Sunday, September 19, 2021

ELPD sends internal investigation of alleged excessive force to state police

March 11, 2020
An East Lansing Police car, photographed on March 10, 2020.
An East Lansing Police car, photographed on March 10, 2020. —
Photo by Matt Zubik | The State News

The East Lansing Police Department, or ELPD, has sent a pending internal investigation of alleged excessive force to Michigan State Police for a potential criminal investigation, the city announced Wednesday.

This follows allegations of police misconduct during an arrest made in December 2019, where Uwimana Gasito, or Tito, posted to Facebook alleging he was assaulted by an ELPD officer while filming his friend’s arrest. 

An investigation into the incident February found the allegations to be “not sustained,” with no sufficient evidence for the claim to be proven or disproven.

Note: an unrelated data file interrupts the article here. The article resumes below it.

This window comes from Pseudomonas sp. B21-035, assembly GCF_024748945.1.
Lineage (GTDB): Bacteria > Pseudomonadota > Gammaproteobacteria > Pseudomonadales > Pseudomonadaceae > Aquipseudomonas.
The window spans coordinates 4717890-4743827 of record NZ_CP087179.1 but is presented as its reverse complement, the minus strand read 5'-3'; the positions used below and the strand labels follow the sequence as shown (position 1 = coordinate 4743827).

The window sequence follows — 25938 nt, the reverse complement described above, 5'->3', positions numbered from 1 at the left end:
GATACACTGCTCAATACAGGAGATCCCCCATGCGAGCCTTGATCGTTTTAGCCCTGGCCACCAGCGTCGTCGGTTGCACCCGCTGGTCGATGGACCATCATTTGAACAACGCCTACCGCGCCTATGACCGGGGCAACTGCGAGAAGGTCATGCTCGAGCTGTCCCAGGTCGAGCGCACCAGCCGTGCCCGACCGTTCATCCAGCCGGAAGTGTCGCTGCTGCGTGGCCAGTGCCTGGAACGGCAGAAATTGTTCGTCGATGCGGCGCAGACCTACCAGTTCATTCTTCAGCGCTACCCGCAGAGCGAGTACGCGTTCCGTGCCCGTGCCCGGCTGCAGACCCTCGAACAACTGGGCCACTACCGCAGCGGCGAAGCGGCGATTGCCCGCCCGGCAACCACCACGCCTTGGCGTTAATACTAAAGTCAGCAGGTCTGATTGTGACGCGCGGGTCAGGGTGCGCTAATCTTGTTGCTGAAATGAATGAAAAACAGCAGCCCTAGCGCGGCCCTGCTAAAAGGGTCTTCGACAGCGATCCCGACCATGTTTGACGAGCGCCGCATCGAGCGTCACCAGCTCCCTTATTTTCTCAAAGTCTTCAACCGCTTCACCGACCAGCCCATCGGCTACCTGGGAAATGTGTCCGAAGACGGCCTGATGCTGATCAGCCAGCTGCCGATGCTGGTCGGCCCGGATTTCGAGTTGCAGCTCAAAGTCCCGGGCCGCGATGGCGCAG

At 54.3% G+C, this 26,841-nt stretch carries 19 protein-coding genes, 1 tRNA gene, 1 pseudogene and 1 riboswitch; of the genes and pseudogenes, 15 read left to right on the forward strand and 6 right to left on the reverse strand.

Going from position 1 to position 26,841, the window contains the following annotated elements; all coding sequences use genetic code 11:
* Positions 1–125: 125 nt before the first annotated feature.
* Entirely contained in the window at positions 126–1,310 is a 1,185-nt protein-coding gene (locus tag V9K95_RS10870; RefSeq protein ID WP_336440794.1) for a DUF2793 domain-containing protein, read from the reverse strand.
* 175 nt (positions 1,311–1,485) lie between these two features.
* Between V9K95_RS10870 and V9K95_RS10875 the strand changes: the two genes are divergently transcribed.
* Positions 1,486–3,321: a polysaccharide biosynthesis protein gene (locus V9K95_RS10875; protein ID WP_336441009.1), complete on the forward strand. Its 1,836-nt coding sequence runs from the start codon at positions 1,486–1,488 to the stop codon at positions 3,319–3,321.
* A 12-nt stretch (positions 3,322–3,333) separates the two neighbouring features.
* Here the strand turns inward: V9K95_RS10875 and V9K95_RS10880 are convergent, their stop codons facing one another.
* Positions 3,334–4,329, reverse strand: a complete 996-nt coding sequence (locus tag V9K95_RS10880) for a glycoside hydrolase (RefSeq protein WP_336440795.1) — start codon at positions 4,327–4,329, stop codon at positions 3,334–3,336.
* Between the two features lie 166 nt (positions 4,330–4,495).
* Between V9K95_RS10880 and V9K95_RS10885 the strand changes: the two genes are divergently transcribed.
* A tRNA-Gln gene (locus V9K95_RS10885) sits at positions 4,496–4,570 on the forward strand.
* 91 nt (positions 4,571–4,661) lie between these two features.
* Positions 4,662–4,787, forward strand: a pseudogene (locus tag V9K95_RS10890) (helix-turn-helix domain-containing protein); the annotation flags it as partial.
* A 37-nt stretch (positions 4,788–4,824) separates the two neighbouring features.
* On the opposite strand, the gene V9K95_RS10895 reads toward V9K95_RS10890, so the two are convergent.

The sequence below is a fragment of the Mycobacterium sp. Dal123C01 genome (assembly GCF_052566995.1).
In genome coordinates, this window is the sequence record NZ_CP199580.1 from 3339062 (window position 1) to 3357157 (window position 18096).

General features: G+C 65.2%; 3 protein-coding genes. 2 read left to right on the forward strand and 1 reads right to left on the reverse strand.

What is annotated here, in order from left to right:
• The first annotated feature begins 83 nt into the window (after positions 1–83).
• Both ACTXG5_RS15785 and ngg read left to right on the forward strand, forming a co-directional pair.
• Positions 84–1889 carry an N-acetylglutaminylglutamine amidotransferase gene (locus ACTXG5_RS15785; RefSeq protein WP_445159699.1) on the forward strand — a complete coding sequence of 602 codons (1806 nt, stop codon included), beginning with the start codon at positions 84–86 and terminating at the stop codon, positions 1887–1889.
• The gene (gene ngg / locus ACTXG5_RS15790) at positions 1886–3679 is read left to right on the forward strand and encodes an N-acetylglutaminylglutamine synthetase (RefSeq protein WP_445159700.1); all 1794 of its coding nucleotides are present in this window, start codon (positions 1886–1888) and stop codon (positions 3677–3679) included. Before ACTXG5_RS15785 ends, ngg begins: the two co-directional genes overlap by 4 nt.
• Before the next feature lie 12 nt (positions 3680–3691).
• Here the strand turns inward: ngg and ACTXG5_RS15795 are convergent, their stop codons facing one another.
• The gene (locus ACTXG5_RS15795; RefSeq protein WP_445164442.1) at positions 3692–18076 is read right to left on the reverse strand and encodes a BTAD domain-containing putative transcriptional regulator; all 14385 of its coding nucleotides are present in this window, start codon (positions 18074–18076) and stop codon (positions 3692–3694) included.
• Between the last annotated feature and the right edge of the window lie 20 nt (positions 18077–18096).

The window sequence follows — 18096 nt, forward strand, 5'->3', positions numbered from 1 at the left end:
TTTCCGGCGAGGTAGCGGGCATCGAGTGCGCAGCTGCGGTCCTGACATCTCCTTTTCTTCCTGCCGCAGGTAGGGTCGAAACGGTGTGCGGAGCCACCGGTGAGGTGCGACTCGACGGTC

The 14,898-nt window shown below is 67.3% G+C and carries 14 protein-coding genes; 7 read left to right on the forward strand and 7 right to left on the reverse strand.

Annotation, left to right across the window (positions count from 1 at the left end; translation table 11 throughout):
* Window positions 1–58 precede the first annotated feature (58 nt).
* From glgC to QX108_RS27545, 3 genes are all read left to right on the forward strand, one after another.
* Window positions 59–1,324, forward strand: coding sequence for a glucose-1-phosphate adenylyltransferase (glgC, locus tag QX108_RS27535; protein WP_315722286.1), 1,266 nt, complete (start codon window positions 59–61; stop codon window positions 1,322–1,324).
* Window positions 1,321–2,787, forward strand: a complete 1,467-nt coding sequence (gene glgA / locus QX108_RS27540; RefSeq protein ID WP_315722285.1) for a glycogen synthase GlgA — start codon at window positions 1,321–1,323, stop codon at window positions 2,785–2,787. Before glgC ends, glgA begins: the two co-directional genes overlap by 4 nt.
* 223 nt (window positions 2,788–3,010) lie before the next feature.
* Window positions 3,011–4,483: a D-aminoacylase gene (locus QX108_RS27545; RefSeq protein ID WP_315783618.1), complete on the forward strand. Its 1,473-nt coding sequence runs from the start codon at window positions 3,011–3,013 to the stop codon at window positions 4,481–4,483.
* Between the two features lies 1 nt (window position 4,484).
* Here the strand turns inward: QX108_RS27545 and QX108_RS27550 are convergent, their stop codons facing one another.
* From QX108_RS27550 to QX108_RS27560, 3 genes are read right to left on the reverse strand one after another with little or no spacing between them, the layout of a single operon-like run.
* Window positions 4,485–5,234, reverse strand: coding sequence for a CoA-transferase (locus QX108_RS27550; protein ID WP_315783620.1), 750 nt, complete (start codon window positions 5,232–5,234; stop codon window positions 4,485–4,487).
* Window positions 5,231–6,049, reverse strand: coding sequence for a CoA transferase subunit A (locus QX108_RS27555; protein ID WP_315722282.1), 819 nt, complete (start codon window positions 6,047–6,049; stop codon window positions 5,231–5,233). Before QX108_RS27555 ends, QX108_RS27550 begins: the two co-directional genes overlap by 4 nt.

Though the summary report was provided to police administration Feb. 11, there was a delay in reviewing it due to a separate internal investigation in relation to an arrest made in the 7-Eleven parking lot Feb. 9.

During the review from the December arrest March 10, East Lansing Police Chief Larry Sparkes said he discovered one of the officers involved in the December arrest was also involved in the February arrest, leading to an internal excessive force investigation.  

Following a review of the summary report from the internal investigation by Sparkes, the officer was placed on paid administrative leave effective immediately. 

City Manager George Lahanas has since motioned that all charges against Gasito be dropped.

“We recognize that there are things we need to do to improve our internal review process and we are actively working to make necessary improvements,” Sparkes said in the press release. “This remains a top priority for the police department and we are committed to being transparent with the public as we work through making these improvements."

The internal investigation into the December arrest will remain pending during the review by Michigan State Police and potential criminal investigations. They will be provided with the police report and all video footage from the incident, though video evidence cannot be released to the public during the open investigation.

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